Europe Needs To Get Serious About Radical Islam

Europe Needs To Get Serious About Radical Islam

To stop radical Islamic terrorism, Europeans will have to confront the contradictions at the heart of the European project. They will have to decide if the EU is a state, or not.
John Daniel Davidson
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The latest news out of Brussels shows that Europe is not prepared to deal with radical Islam in its cities or ISIS cells across the continent. It also shows that to stop radical Islamic terrorism, Europeans will have to confront the contradictions at the heart of the European project.

The reported failures of Belgium’s intelligence agencies to date have been appalling. But given the country’s byzantine legal system and lax security, they have hardly been surprising. The latest news, however, is shocking. It appears the Brussels attacks might have been carried out by the same ISIS cell that struck Paris in November.

A Belgian judge in charge of the investigation into the Paris attacks issued an arrest warrant in December for Khalid el-Bakraoui, who blew himself up at a subway station near EU headquarters on Tuesday. Another man, Najim Laachraoui, may have built the explosive vests used last year in Paris. He was the second man who blew himself up Tuesday at the Brussels airport.

This news comes with the revelation that el-Bakraoui’s brother, Ibrahim, who also blew himself up at the airport, was detained in Turkey last summer and deported to the Netherlands with a warning to Belgian officials that he was a foreign terrorist fighter. Belgium did nothing, and allowed him back into the country. On Thursday, Koen Geens, Belgium’s justice minister, told reporters he had no idea that el-Bakraoui had been deported by Turkey.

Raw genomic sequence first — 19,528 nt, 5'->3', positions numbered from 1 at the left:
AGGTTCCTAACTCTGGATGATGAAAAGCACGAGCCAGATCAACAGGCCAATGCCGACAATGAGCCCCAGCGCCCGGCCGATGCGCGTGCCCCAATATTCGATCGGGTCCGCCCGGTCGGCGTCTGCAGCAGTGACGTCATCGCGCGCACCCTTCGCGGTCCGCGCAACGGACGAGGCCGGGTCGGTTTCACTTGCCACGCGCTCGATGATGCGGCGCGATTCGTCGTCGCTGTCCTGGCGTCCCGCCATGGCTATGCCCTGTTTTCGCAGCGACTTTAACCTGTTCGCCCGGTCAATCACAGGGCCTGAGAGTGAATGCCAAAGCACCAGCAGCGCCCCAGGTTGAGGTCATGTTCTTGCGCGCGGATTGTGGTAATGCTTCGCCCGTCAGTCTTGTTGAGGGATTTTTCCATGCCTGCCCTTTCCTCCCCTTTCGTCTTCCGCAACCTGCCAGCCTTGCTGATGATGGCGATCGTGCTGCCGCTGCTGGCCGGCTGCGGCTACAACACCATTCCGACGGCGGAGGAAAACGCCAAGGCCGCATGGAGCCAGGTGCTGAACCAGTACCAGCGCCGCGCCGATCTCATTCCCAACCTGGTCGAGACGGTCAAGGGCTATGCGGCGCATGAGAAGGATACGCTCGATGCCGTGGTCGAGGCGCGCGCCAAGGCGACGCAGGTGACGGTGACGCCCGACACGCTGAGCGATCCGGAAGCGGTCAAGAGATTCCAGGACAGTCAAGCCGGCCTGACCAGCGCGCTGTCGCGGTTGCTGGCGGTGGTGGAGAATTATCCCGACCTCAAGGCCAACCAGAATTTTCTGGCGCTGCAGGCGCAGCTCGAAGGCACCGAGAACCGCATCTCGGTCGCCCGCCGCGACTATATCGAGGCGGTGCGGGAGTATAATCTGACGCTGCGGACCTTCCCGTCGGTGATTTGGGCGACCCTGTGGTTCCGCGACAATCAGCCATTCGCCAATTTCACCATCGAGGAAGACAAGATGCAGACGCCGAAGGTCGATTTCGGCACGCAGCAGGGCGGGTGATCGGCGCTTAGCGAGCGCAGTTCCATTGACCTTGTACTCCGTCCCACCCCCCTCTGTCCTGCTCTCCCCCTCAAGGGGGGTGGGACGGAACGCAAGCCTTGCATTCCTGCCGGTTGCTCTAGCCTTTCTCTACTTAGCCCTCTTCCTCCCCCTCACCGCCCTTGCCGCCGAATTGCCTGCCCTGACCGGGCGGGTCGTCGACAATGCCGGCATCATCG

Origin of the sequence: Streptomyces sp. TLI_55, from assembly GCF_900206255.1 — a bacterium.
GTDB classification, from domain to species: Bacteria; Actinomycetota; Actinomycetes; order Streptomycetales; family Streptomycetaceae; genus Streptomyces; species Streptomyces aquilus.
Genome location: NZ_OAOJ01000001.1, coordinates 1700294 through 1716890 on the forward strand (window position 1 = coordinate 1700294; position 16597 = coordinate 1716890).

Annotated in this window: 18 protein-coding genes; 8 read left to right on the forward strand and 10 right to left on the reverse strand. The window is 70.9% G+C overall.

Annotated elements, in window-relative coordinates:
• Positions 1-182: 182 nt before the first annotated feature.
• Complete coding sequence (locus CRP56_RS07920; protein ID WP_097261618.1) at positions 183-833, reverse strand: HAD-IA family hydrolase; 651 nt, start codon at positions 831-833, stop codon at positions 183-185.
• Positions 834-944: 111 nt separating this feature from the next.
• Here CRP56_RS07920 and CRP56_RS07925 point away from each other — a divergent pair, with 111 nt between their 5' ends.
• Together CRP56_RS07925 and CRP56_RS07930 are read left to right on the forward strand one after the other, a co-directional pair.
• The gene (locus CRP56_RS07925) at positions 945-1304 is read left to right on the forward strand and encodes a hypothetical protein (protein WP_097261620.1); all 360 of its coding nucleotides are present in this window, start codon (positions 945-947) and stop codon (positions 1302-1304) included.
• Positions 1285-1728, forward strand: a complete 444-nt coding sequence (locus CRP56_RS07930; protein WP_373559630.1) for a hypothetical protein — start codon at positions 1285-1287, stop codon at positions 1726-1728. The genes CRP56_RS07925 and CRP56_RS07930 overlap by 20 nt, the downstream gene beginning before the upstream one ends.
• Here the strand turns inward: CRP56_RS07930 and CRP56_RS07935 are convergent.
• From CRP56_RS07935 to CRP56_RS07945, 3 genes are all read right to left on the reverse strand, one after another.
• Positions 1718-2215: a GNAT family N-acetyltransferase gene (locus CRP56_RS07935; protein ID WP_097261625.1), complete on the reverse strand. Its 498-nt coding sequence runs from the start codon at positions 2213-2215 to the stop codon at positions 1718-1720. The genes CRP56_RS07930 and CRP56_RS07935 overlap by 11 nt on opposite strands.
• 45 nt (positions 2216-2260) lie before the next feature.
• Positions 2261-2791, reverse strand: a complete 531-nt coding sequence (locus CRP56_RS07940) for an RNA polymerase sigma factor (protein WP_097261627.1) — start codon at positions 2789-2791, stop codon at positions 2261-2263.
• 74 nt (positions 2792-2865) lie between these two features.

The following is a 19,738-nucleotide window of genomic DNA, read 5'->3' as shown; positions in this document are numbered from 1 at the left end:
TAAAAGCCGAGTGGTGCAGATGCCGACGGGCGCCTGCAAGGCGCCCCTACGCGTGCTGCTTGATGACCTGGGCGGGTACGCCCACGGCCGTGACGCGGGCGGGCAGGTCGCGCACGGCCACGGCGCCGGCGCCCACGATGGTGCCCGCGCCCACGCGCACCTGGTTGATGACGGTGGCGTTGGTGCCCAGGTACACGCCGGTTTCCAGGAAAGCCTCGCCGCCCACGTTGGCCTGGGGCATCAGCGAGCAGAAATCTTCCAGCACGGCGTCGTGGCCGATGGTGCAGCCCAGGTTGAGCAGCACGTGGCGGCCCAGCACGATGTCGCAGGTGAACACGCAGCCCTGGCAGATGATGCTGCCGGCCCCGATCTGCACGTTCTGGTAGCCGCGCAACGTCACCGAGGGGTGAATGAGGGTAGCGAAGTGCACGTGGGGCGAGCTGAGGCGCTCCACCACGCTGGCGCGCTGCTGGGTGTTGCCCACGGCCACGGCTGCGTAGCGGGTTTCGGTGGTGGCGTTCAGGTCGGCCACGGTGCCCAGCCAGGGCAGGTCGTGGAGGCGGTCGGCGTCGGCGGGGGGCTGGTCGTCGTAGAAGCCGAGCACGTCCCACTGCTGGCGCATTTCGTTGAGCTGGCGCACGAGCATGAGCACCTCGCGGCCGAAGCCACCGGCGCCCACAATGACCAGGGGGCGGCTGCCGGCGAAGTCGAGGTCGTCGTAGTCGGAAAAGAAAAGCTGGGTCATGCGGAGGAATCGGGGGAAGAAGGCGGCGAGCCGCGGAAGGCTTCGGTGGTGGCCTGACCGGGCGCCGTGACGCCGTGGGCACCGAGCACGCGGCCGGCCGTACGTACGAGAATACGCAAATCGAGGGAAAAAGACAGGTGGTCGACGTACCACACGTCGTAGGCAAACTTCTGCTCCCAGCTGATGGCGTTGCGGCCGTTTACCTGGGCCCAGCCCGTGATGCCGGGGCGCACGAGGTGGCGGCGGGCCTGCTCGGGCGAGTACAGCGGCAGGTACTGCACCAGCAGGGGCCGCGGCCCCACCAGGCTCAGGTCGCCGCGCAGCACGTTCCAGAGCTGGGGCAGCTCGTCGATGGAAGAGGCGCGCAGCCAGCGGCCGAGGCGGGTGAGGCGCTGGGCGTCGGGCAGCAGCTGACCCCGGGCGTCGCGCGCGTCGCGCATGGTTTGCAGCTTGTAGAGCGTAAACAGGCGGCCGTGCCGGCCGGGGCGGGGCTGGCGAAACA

European Security Measures Are Inadequate

The incompetence of Belgian officialdom would be comical if it hadn’t turned out to be so deadly. It’s not like they didn’t have time to put security measures in place. Days after the Paris attacks in November, the government announced 18 counterterrorism measures to improve security, like the ability to tap the phones of radical imams or allow 24-hour house searches in terrorism investigations. (One of the reasons authorities believe Salah Abdeslam, one of the suspected Paris attackers, slipped through a security net is because Belgian law prohibits house searches between 9 p.m. and 5 a.m. He hid in Brussels for four months before he was caught last week.)

If a single ISIS cell in Belgium can pull off attacks in Paris and Brussels, imagine what hundreds of cells across the continent could do.

But even if the measures pass it’s doubtful any of it will go far enough. European countries like Belgium will have to change how they think about isolated Muslim communities—and how they think about European society at large. That appears to be the one thing they aren’t prepared to do.

Johan Verbeke, Belgium’s ambassador to the United States, on Thursday told NPR that Belgium is “an extremely open country” that will not “close its windows to the world because it’s not in our mindset. We live as world citizens and we are not going to change our lives because a bunch of terrorists are making our life difficult.”